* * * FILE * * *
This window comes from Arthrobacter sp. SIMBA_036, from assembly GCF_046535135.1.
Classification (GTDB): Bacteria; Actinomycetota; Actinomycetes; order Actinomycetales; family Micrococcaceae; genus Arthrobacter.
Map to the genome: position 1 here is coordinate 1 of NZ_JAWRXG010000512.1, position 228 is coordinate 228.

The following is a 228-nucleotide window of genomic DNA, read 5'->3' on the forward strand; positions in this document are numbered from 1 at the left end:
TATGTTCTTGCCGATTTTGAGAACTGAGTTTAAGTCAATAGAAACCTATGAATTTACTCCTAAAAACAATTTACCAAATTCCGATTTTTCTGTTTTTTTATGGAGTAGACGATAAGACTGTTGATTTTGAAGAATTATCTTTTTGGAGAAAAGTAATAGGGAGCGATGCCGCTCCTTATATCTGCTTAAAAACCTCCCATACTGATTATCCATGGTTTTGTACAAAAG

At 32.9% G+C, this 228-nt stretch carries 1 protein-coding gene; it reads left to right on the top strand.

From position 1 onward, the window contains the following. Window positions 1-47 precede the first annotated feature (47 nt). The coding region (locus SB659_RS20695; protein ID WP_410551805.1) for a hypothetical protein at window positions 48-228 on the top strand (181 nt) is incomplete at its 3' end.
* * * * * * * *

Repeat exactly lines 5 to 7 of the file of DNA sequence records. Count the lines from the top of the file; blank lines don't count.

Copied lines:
TATGTTCTTGCCGATTTTGAGAACTGAGTTTAAGTCAATAGAAACCTATGAATTTACTCCTAAAAACAATTTACCAAATTCCGATTTTTCTGTTTTTTTATGGAGTAGACGATAAGACTGTTGATTTTGAAGAATTATCTTTTTGGAGAAAAGTAATAGGGAGCGATGCCGCTCCTTATATCTGCTTAAAAACCTCCCATACTGATTATCCATGGTTTTGTACAAAAG

At 32.9% G+C, this 228-nt stretch carries 1 protein-coding gene; it reads left to right on the top strand.

From position 1 onward, the window contains the following. Window positions 1-47 precede the first annotated feature (47 nt). The coding region (locus SB659_RS20695; protein ID WP_410551805.1) for a hypothetical protein at window positions 48-228 on the top strand (181 nt) is incomplete at its 3' end.